Figure 2-2 shows a standard time zone chart of the world. Each sector appears as a
vertical band 15 of longitude in width. Notice that each zone on the chart is defined by
the number of hours of difference between the time kept within that zone and the time
kept within the zone centered on the prime (0) meridian, passing through Greenwich,
England. Each zone is labeled with letters, called time zone indicators that assist in
identification of the zones.
Time based upon the relationship of the mean sun to the prime meridian is called
Coordinated Universal Time (UTC). It is also referred to as ZULU time because of its
time zone indicator letter (Z). UTC is accurate to approximately a nanosecond (billionth
of a second) per day.
The farther west of Greenwich that a time zone lies, the earlier that zone will be in
relation to UTC. A plus (+) sign in front of the hourly difference figure indicates that the
hours must be added to the local zone time to convert it to UTC. The farther east of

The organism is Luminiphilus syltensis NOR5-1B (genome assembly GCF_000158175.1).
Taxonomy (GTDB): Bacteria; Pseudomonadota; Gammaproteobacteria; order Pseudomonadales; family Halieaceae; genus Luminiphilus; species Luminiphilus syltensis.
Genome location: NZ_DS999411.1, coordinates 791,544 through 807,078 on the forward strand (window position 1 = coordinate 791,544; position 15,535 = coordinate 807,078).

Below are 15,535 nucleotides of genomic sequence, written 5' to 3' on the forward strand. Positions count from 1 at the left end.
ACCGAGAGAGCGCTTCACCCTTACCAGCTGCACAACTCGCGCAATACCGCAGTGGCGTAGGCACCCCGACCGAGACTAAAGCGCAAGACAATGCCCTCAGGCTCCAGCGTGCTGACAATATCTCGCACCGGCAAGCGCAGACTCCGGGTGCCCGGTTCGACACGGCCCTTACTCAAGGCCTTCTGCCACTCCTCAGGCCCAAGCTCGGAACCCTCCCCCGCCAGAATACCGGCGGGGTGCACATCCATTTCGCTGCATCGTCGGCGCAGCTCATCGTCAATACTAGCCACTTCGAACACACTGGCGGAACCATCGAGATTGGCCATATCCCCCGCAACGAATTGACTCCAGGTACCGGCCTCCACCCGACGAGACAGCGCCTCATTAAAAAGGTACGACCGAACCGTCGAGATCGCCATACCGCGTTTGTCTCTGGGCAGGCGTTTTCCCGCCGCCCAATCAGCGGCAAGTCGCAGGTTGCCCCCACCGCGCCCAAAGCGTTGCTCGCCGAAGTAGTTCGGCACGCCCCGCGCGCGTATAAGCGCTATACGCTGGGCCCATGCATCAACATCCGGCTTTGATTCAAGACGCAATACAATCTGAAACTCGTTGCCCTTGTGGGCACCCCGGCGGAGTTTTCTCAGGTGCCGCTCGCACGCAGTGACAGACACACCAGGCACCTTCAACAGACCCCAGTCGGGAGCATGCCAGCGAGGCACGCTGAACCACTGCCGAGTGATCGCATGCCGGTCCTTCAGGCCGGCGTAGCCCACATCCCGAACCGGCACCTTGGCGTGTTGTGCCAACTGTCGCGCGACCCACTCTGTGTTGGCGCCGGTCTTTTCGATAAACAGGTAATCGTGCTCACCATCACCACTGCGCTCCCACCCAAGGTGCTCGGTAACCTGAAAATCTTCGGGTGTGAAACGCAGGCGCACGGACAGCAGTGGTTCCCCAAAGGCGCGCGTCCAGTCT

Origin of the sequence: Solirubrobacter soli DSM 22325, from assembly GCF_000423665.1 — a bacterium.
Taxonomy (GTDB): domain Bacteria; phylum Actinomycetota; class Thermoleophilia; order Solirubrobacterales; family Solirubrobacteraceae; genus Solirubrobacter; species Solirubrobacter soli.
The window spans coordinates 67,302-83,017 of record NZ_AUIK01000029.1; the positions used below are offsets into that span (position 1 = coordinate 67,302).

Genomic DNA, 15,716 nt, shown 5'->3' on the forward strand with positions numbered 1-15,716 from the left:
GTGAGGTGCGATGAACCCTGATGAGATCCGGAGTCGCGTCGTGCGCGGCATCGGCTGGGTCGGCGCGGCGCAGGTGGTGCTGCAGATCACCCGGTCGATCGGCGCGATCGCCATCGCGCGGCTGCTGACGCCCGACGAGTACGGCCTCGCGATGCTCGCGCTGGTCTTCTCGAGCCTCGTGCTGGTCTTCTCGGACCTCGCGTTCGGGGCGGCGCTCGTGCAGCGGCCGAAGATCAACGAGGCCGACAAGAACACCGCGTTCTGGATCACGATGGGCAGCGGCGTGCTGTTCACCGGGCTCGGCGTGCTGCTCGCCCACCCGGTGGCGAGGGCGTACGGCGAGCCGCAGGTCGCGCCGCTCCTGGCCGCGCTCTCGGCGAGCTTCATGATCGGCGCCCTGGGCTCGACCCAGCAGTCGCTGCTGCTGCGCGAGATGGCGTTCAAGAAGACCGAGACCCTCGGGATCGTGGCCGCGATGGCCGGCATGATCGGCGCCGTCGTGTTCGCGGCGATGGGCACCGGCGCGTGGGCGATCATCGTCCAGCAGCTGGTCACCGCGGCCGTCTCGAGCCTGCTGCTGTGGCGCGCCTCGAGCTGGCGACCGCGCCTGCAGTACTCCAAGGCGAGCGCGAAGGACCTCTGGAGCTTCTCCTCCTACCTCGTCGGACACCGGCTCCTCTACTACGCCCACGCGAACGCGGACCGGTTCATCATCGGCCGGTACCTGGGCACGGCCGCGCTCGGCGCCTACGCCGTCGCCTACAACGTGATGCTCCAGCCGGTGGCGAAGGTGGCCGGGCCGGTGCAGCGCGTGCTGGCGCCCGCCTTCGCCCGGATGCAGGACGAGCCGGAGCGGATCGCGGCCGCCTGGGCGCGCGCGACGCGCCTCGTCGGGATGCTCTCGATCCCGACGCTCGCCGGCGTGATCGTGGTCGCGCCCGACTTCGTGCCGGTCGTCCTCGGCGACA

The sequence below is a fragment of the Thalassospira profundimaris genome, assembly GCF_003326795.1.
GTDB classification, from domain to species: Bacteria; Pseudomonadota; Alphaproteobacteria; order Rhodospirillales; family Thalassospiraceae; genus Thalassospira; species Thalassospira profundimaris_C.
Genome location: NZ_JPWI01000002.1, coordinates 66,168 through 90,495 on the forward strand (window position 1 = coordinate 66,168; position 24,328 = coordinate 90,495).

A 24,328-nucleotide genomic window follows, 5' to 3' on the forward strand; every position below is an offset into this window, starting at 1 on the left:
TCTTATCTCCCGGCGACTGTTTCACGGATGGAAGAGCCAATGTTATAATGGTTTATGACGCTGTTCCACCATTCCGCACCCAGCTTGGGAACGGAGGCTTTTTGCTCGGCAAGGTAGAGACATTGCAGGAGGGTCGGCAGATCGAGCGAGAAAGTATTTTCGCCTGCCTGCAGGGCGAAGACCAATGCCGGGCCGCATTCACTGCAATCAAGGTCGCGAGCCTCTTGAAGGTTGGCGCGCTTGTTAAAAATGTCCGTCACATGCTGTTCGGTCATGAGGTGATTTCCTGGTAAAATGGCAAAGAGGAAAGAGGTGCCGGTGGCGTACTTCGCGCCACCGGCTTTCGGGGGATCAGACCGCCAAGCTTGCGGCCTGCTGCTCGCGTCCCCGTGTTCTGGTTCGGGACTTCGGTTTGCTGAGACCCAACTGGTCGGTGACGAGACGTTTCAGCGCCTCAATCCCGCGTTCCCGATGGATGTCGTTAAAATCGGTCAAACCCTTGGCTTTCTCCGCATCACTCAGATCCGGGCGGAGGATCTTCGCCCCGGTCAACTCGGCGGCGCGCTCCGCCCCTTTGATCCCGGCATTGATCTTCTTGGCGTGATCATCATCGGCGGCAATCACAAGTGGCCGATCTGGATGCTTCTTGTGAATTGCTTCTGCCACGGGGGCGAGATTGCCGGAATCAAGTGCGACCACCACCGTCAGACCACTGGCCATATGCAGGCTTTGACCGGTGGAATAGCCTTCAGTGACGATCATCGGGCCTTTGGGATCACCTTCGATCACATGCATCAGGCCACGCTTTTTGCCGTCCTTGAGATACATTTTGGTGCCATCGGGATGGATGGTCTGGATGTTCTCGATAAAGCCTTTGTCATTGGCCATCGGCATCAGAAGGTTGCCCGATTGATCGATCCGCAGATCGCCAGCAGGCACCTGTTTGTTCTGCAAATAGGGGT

Greenwich a time zone is located, the later its time will be relative to UTC. A minus (-)
sign indicates that the hours must be subtracted to obtain UTC. The Greenwich zone
extends 7 1/2 either side of the prime meridian. A new time zone boundary lies every
15 thereafter, across both the Eastern Hemisphere and the Western Hemisphere,
resulting in the twenty-fourth zone being split into two halves by the 180th meridian. The
half on the west side of this meridian keeps time 12 hours behind UTC, making its
difference + 12, while the half on the east side is -12. These zones are numbered + 1
through + 12 to the west of the Greenwich zone and -1 through -12 to the east.